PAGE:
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Study: Diverse Soil Community Key to Climate Protection

Tuesday, June 2, 2015
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As soil microorganisms decompose plant and animal material, globally, they release 10 times more greenhouse gases to the atmosphere than humans do. A warming climate and increased nitrogen pollution accelerate this process, triggering the release of even more greenhouse gases. New results from the Forest's long-term soil warming experiment, published last week in the Proceedings of the National Academy of Sciences, reveals how a diverse soil community plays a crucial role in regulating climate change, because larger soil invertebrates - like pillbugs - feed on the specific class of microbes that are releasing most of the carbon.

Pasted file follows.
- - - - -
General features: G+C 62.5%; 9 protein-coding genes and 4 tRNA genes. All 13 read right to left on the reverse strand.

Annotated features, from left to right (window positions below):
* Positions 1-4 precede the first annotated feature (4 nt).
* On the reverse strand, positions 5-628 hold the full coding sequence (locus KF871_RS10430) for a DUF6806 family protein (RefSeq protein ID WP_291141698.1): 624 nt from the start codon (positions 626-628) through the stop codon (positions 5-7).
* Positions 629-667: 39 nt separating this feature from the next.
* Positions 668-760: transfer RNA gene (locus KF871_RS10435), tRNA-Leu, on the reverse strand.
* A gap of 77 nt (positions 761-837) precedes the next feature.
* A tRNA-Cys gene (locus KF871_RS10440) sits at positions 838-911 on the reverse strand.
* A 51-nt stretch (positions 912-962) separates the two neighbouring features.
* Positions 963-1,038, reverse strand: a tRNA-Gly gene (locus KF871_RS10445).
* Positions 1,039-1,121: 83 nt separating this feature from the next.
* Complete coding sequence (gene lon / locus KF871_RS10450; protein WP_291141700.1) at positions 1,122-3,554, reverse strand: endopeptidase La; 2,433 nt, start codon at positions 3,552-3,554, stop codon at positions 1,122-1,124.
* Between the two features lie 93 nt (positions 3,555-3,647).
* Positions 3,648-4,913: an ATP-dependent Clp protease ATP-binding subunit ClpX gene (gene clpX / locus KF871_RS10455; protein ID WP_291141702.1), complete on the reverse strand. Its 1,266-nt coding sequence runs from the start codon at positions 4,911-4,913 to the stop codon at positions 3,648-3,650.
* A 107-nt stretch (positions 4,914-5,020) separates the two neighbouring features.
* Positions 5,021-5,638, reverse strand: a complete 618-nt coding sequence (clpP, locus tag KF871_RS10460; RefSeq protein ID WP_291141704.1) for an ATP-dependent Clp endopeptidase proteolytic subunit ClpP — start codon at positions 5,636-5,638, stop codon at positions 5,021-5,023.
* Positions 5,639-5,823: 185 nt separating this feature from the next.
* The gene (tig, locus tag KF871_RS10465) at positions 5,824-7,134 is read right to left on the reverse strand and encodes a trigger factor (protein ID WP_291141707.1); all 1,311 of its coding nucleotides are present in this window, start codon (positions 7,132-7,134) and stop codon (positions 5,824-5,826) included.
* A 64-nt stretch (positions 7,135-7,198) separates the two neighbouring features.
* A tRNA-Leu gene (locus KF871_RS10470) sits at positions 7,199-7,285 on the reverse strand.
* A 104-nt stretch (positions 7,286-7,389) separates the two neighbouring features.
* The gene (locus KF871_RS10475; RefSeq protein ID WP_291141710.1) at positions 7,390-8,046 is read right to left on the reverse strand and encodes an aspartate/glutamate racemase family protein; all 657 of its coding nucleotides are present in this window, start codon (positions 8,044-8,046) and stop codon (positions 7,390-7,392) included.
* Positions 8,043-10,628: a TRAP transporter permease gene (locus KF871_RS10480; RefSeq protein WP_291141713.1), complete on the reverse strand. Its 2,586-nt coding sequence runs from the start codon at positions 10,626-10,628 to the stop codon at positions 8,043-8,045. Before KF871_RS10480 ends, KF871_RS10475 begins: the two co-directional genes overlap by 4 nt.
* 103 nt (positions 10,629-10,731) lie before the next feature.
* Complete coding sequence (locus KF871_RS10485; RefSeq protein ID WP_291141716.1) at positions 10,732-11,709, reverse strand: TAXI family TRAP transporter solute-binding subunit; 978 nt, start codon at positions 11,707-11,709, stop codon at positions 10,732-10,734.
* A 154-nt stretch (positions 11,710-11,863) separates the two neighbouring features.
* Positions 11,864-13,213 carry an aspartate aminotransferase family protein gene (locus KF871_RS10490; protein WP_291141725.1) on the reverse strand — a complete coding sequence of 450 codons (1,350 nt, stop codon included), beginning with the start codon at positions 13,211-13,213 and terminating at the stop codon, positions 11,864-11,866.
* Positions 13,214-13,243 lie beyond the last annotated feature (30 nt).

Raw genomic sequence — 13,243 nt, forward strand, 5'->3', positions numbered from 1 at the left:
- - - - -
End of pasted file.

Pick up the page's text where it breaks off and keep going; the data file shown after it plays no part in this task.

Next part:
The research was an international collaboration including Harvard Forest and University of New Hampshire scientists Serita Frey and Linda van Diepen.

(Photo of HF's long-term soil warming research plots by Audrey Barker Plotkin.)

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